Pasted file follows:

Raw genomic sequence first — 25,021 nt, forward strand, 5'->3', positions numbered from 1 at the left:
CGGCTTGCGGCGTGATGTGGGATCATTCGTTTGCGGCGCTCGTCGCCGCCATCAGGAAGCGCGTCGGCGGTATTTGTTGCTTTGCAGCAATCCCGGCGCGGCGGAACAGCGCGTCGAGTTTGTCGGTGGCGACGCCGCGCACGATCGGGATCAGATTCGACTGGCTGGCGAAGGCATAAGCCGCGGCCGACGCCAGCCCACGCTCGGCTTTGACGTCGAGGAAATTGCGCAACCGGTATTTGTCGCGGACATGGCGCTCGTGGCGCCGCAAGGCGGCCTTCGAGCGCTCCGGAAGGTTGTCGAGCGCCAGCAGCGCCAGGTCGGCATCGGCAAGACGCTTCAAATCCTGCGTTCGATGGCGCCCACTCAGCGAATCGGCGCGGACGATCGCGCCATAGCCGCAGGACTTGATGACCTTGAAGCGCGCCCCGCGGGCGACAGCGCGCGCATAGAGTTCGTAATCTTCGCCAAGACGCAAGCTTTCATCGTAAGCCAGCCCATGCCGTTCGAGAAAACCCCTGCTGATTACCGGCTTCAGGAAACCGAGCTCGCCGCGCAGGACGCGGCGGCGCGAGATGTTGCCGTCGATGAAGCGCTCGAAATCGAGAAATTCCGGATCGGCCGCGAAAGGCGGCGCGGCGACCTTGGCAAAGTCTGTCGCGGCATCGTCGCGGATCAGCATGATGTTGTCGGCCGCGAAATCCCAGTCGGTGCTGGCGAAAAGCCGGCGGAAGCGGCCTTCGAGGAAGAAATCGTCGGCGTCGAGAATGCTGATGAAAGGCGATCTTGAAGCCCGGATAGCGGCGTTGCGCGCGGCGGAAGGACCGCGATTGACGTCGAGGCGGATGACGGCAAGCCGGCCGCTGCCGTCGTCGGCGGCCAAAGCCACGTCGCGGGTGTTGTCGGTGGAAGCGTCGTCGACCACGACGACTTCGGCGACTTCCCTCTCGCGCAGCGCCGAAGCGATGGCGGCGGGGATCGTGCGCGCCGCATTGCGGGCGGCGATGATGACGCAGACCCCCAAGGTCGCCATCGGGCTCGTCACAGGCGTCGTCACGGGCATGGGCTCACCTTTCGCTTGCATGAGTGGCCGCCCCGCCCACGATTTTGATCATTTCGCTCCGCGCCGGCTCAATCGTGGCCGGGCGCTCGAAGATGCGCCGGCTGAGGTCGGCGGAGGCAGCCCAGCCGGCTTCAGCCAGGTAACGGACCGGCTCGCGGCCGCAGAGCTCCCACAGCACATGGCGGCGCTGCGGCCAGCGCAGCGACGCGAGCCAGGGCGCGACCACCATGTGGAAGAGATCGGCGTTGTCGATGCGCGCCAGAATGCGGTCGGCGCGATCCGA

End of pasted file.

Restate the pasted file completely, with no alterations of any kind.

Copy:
Raw genomic sequence first — 25,021 nt, forward strand, 5'->3', positions numbered from 1 at the left:
CGGCTTGCGGCGTGATGTGGGATCATTCGTTTGCGGCGCTCGTCGCCGCCATCAGGAAGCGCGTCGGCGGTATTTGTTGCTTTGCAGCAATCCCGGCGCGGCGGAACAGCGCGTCGAGTTTGTCGGTGGCGACGCCGCGCACGATCGGGATCAGATTCGACTGGCTGGCGAAGGCATAAGCCGCGGCCGACGCCAGCCCACGCTCGGCTTTGACGTCGAGGAAATTGCGCAACCGGTATTTGTCGCGGACATGGCGCTCGTGGCGCCGCAAGGCGGCCTTCGAGCGCTCCGGAAGGTTGTCGAGCGCCAGCAGCGCCAGGTCGGCATCGGCAAGACGCTTCAAATCCTGCGTTCGATGGCGCCCACTCAGCGAATCGGCGCGGACGATCGCGCCATAGCCGCAGGACTTGATGACCTTGAAGCGCGCCCCGCGGGCGACAGCGCGCGCATAGAGTTCGTAATCTTCGCCAAGACGCAAGCTTTCATCGTAAGCCAGCCCATGCCGTTCGAGAAAACCCCTGCTGATTACCGGCTTCAGGAAACCGAGCTCGCCGCGCAGGACGCGGCGGCGCGAGATGTTGCCGTCGATGAAGCGCTCGAAATCGAGAAATTCCGGATCGGCCGCGAAAGGCGGCGCGGCGACCTTGGCAAAGTCTGTCGCGGCATCGTCGCGGATCAGCATGATGTTGTCGGCCGCGAAATCCCAGTCGGTGCTGGCGAAAAGCCGGCGGAAGCGGCCTTCGAGGAAGAAATCGTCGGCGTCGAGAATGCTGATGAAAGGCGATCTTGAAGCCCGGATAGCGGCGTTGCGCGCGGCGGAAGGACCGCGATTGACGTCGAGGCGGATGACGGCAAGCCGGCCGCTGCCGTCGTCGGCGGCCAAAGCCACGTCGCGGGTGTTGTCGGTGGAAGCGTCGTCGACCACGACGACTTCGGCGACTTCCCTCTCGCGCAGCGCCGAAGCGATGGCGGCGGGGATCGTGCGCGCCGCATTGCGGGCGGCGATGATGACGCAGACCCCCAAGGTCGCCATCGGGCTCGTCACAGGCGTCGTCACGGGCATGGGCTCACCTTTCGCTTGCATGAGTGGCCGCCCCGCCCACGATTTTGATCATTTCGCTCCGCGCCGGCTCAATCGTGGCCGGGCGCTCGAAGATGCGCCGGCTGAGGTCGGCGGAGGCAGCCCAGCCGGCTTCAGCCAGGTAACGGACCGGCTCGCGGCCGCAGAGCTCCCACAGCACATGGCGGCGCTGCGGCCAGCGCAGCGACGCGAGCCAGGGCGCGACCACCATGTGGAAGAGATCGGCGTTGTCGATGCGCGCCAGAATGCGGTCGGCGCGATCCGA